From Nigeria to Cameroon
23 years old|Village attacked|Health centres
23 year old, Abiguel was pregnant when Boko Haram attacked her village in north-east Nigeria.
“We thought it was doomsday. They killed so many people. We ran for our lives to the border with Cameroon and came here bare-footed, without anything.”
Abiguel and her husband found refuge with a family near the border. But the militants came to attack that village too. “They entered the house. My husband tried to flee, but they caught him. They killed him before my eyes. I could not even go and see his corpse. They would have shot me too.”
Abiguel had been married for only ten months when her husband was killed. She remained hidden for the night. In the early morning hours, she started running and did not stop or turn until she saw a car. That is how she made it to Minawao.
During her first month in the camp, she did not speak a word, and hardly ate anything. Other camp residents took care of her and she started showing signs of improvement. Soon after, she gave birth to her first child, Titus. “When I saw that it was a boy, I was happy again, for the first time. I thought that my husband was back,” Abiguel said, gently caressing the tiny feet of her son who is now six months old. “All that is left of my husband is this ID card. I keep showing it to Titus. It is the only picture he will ever see of his father.”
Abiguel has now found safety and basic humanitarian assistance in Cameroon. But she and many like her are nursing physical and mental wounds. Families have been separated, relatives have been lost: all recount tales of atrocities, fear for their lives, and difficult escapes. The traumatic experiences make adjusting to the already harsh refugee life even more difficult.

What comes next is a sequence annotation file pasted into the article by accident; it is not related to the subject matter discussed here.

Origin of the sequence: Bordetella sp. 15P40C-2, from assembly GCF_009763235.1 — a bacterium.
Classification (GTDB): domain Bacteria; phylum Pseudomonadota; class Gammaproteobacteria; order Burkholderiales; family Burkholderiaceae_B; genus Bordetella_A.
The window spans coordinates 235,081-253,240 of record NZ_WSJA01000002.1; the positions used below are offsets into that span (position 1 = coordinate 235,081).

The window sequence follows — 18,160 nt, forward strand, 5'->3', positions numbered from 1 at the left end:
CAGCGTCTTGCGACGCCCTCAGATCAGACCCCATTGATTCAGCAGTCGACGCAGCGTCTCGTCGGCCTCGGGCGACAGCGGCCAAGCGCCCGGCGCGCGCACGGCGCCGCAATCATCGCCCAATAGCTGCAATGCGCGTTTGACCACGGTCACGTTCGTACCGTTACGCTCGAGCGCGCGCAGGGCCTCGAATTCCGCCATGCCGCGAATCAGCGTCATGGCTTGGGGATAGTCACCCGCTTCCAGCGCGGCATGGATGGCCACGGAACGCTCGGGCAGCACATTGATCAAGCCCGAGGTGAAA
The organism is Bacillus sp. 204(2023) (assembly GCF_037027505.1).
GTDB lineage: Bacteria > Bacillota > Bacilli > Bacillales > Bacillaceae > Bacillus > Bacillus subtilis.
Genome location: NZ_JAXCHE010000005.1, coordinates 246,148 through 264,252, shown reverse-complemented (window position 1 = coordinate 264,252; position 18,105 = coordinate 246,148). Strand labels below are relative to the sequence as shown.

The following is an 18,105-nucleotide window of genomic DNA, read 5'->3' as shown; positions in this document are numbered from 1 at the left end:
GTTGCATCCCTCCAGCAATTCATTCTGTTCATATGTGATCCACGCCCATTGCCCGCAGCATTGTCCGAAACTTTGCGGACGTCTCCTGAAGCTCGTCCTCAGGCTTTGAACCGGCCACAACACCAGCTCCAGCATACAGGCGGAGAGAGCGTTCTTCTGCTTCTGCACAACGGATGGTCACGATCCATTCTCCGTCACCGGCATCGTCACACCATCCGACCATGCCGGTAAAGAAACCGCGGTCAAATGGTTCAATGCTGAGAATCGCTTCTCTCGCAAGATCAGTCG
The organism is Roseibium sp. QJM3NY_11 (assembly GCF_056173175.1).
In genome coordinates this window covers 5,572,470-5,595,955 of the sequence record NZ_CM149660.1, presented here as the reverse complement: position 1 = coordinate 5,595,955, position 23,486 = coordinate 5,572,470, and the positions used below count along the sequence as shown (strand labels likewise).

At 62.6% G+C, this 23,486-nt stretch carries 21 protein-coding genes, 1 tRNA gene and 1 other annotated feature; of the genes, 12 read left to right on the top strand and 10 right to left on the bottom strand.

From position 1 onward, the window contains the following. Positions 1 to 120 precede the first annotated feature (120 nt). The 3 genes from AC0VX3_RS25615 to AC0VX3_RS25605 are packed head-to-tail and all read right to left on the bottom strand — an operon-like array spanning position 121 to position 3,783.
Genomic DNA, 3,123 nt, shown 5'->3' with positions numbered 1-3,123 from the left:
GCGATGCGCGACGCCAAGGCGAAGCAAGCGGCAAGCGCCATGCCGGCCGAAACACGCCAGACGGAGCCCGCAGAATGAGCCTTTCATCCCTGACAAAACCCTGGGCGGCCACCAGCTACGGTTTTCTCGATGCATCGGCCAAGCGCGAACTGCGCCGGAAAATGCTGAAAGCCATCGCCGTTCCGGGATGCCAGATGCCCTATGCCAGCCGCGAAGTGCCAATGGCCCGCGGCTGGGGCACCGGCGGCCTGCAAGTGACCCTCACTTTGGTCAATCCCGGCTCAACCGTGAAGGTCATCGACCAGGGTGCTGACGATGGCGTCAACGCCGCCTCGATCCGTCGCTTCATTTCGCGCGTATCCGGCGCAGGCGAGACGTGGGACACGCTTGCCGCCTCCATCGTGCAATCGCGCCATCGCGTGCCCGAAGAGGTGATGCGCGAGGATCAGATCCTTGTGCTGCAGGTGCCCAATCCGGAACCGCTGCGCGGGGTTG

At the health centres at the refugee camp, International Medical Corps provides psychosocial support to refugees who have experienced traumatic events. The majority of beneficiaries are women. Some are children as young as five years old. “It is also a cultural challenge. Many patients do not open up easily,” said Gislaine Djoupe, an International Medical Corps nurse specialising in mental health. “We do not necessarily dig for trauma, and avoid to have the patient relive the emotions of the crisis. No one is obliged to talk.”
But not all victims of violence seek professional support and with more than 44,000 residents at the camp the demand for help outstrips what can be provided. “The community has a very important role to play,” said Gislaine Djoupe. “If the person feels safe, she will open up more easily.”
"Survivors need an ear to listen to them, and while psychosocial support mechanisms are in place to help them manage distress, it cannot work without the support of the community and the other refugees themselves. The solidarity of families and friends can help soothe the effects of their harrowing experiences.”
* Permission was obtained from Abigail to share her story publicly.